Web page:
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- The chief of staff in the Kenyan presidency claimed the country’s doctor-to-patient ratio was one doctor to every 16,000 patients.
- There are 7,333 registered doctors in Kenya, and the latest population estimate is 46.6 million people. This results in a ratio of one doctor for every 6,355 people.
- The doctor-to-population ratio is in any case a flawed metric, as it doesn’t take the geographical spread of doctors into consideration.
“Our doctor-to-patient ratio remains 1 doctor to every 16,000 patients,” Nzioka Waita, President Uhuru Kenyatta’s chief of staff, said in a statement a few days before the Cubans arrived.
This meant the country was “not anywhere near meeting the ratios required for the provision of quality healthcare to a majority of Kenyans”.
How was the number calculated?
The ratio came from comparing the total number of doctors to the total population, State House spokesman Manoah Esipisu told Africa Check. He did not provide the figures used in the calculation, however.
Was the government referring to the doctor-to-patient ratio or the doctor-to-population ratio? “It means the same, really,” Esipisu claimed.
But the dean of the School of Medicine at Moi University in Kenya, Prof Lukoye Atwoli, told Africa Check that “due to the difficulty approximating the number of patients at any given time, most reports will use the doctor-population ratio as a proxy for coverage”.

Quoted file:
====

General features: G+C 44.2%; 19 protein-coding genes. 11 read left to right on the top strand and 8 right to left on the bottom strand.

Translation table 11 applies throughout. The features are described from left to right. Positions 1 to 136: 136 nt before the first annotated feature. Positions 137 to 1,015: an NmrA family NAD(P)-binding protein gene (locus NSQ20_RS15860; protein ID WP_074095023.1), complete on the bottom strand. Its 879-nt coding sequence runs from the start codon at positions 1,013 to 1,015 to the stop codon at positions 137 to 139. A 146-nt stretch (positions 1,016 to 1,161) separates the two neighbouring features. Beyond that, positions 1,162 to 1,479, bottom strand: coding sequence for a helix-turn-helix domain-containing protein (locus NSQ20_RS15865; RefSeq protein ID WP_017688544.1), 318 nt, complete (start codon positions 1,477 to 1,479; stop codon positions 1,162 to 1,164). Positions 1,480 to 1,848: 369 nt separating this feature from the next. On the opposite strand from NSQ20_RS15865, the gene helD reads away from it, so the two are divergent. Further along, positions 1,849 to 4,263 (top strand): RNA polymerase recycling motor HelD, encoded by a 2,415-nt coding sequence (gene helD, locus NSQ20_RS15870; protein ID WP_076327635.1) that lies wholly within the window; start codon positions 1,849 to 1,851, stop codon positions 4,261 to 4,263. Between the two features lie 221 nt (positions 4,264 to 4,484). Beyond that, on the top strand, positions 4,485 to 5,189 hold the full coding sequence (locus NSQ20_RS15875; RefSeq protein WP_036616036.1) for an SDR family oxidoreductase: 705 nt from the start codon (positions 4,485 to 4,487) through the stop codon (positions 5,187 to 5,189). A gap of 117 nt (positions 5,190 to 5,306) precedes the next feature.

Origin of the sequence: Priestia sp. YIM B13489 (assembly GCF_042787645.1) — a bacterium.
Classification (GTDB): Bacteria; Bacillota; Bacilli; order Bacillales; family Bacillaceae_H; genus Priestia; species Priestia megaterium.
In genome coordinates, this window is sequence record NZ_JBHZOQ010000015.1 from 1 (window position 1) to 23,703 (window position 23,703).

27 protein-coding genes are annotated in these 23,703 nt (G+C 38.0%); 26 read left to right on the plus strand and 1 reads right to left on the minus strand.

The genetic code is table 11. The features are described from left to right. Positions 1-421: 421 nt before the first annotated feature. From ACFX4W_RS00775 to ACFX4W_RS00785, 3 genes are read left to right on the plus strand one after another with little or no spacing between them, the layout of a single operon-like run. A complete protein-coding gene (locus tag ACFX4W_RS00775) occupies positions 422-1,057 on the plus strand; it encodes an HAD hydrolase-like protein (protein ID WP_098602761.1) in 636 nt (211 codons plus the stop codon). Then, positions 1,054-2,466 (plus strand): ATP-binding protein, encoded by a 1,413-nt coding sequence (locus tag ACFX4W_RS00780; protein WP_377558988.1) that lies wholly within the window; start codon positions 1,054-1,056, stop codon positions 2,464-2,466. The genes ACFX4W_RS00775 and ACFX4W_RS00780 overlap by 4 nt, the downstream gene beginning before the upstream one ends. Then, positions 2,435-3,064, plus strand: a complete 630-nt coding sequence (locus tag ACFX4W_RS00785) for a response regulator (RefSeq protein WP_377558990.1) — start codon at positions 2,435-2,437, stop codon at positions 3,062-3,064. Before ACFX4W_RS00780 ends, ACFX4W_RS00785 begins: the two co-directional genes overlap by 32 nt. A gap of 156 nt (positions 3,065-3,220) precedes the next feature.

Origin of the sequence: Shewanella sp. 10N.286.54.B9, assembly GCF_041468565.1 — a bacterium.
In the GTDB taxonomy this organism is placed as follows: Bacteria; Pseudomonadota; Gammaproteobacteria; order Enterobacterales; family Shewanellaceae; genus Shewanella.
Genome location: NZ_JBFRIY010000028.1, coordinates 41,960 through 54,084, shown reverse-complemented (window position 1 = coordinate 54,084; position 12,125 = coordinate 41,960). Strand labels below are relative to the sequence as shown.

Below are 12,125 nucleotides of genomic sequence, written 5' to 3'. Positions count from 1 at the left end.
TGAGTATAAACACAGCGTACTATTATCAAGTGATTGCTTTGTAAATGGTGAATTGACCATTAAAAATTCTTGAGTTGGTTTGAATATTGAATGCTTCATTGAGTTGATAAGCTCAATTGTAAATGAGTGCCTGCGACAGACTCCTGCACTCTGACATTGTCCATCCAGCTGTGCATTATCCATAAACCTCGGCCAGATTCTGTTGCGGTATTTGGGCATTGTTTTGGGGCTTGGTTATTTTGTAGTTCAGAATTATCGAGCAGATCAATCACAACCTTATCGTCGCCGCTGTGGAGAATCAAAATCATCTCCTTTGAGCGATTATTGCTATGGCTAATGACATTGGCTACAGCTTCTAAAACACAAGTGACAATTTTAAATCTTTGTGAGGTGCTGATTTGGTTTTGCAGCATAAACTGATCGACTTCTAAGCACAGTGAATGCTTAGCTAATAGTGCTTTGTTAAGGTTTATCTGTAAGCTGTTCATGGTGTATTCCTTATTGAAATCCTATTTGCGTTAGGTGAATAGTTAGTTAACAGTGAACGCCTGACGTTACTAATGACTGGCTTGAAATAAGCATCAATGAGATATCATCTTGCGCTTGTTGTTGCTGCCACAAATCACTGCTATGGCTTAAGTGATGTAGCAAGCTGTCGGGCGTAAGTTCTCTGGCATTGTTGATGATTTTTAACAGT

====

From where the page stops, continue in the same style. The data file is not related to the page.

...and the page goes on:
How many doctors does Kenya have?
All doctors operating in Kenya have to be registered with the Kenya Medical Practitioners and Dentists Board.
The agency’s latest data - released in March 2018 - listed 6,394 actively practising Kenyan doctors. Of these, 2,591 were specialists. A further 939 were foreign doctors with temporary licenses, bringing the total to 7,333.
Kenya’s national statistics office puts the country’s population at 46.6 million people for 2017. Dividing this by 7,333 doctors results in a ratio of one doctor for every 6,355 people - not 16,000.
(Note: The board had put the doctor-to-population ratio at 1 to 6,545 based on a population of “approximately” 48 million. We asked for the source of the population figure and will update this report with the board’s response.)
‘A flawed metric’
“Unfortunately, [the doctor-to-population ratio] is a flawed metric,” Atwoli said. The ratio doesn’t reflect the geographical spread of doctors or whether they are in private of public practice. And not all doctors are able to provide the same service, as some may be specialists.
Lukoye, who is also the vice-president of the Kenya Medical Association, added that an “interesting metric” would be to rather examine “the proportion of patients requiring medical services who actually get to see a doctor, or those with conditions requiring specialised care who actually get to see a specialist”.
|Does the World Health Organisation recommend a specific ratio?|
There are frequent references to a World Health Organisation recommendation that Kenya have one doctor for every 1,000 people by 2015.
But the UN agency told Africa Check that it does not prescribe a specific ratio.
“There is no current recommendation for a predefined physician to population ratio,” Dr Mathieu Boniol, a WHO statistician, said.
Conclusion: Data shows claim by top official in presidency that one doctor treats 16,000 Kenyans is incorrect
In defending the Kenyan government’s decision to enlist doctors from Cuba, President Uhuru Kenyatta’s Chief of Staff Nzioka Waita claimed that one doctor serves 16,000, and said this was a long way off a “required ratio”.
Data from the country’s medical board shows that the current proportion is one doctor for every 6,355 people.
We therefore rate the claim by Waita as incorrect.
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